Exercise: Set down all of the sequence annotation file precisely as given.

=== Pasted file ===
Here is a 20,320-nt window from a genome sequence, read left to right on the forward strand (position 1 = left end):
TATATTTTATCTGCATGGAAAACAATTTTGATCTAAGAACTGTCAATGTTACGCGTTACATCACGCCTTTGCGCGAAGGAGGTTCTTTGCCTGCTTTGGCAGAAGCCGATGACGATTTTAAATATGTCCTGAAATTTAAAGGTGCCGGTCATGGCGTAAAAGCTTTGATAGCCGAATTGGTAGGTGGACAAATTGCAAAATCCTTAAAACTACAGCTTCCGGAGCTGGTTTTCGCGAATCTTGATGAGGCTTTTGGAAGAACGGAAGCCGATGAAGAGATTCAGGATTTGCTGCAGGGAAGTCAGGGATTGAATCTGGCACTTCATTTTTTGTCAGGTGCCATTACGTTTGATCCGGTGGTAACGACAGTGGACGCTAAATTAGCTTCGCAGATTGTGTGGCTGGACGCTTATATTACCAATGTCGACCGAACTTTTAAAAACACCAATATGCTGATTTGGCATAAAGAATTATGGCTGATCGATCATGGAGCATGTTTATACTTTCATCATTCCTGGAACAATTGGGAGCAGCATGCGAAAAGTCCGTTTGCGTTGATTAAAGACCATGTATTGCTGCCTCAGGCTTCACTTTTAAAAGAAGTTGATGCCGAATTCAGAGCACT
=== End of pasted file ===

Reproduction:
Here is a 20,320-nt window from a genome sequence, read left to right on the forward strand (position 1 = left end):
TATATTTTATCTGCATGGAAAACAATTTTGATCTAAGAACTGTCAATGTTACGCGTTACATCACGCCTTTGCGCGAAGGAGGTTCTTTGCCTGCTTTGGCAGAAGCCGATGACGATTTTAAATATGTCCTGAAATTTAAAGGTGCCGGTCATGGCGTAAAAGCTTTGATAGCCGAATTGGTAGGTGGACAAATTGCAAAATCCTTAAAACTACAGCTTCCGGAGCTGGTTTTCGCGAATCTTGATGAGGCTTTTGGAAGAACGGAAGCCGATGAAGAGATTCAGGATTTGCTGCAGGGAAGTCAGGGATTGAATCTGGCACTTCATTTTTTGTCAGGTGCCATTACGTTTGATCCGGTGGTAACGACAGTGGACGCTAAATTAGCTTCGCAGATTGTGTGGCTGGACGCTTATATTACCAATGTCGACCGAACTTTTAAAAACACCAATATGCTGATTTGGCATAAAGAATTATGGCTGATCGATCATGGAGCATGTTTATACTTTCATCATTCCTGGAACAATTGGGAGCAGCATGCGAAAAGTCCGTTTGCGTTGATTAAAGACCATGTATTGCTGCCTCAGGCTTCACTTTTAAAAGAAGTTGATGCCGAATTCAGAGCACT